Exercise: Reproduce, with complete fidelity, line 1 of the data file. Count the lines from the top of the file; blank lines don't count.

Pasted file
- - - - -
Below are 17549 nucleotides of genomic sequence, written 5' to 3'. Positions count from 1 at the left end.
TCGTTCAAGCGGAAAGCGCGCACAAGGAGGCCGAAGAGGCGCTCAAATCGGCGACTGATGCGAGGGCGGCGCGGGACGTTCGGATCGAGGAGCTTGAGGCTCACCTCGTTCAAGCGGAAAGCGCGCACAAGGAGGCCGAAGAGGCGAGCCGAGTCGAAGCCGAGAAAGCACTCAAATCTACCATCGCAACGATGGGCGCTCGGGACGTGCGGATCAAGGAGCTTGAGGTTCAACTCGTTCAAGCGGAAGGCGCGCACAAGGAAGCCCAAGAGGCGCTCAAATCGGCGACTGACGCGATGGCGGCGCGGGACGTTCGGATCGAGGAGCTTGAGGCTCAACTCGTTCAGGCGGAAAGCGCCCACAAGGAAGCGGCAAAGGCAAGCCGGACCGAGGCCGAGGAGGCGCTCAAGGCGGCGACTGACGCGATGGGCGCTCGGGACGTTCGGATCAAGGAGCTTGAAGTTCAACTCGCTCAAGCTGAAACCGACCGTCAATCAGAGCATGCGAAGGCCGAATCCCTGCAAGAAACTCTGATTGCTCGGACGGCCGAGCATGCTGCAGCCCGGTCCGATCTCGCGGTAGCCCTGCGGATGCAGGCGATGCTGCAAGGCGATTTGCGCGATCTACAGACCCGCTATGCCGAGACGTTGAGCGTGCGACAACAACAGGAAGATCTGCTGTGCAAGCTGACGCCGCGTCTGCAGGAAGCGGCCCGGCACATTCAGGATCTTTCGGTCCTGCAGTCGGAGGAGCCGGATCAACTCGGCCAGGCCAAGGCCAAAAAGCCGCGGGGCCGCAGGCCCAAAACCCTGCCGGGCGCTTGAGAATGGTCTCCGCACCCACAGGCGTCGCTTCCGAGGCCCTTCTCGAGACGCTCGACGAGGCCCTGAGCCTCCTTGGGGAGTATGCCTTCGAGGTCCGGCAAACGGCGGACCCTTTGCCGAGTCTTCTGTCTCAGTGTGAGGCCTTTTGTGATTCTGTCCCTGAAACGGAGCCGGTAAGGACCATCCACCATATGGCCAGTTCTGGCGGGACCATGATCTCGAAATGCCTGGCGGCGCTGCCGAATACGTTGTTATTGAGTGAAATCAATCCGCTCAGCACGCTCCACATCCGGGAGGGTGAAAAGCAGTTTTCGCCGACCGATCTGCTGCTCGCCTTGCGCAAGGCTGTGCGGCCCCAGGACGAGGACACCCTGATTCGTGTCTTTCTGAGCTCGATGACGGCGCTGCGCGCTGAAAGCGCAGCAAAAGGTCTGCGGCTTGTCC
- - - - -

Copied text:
Below are 17549 nucleotides of genomic sequence, written 5' to 3'. Positions count from 1 at the left end.